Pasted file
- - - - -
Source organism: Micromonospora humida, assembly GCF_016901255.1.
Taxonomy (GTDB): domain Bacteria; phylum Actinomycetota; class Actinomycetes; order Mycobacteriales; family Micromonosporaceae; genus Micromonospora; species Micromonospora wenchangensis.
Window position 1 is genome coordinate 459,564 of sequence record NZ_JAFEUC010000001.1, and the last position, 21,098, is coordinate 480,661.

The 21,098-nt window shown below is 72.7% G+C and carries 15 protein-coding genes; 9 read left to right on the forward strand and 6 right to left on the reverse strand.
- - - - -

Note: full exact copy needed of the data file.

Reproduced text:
Source organism: Micromonospora humida, assembly GCF_016901255.1.
Taxonomy (GTDB): domain Bacteria; phylum Actinomycetota; class Actinomycetes; order Mycobacteriales; family Micromonosporaceae; genus Micromonospora; species Micromonospora wenchangensis.
Window position 1 is genome coordinate 459,564 of sequence record NZ_JAFEUC010000001.1, and the last position, 21,098, is coordinate 480,661.

The 21,098-nt window shown below is 72.7% G+C and carries 15 protein-coding genes; 9 read left to right on the forward strand and 6 right to left on the reverse strand.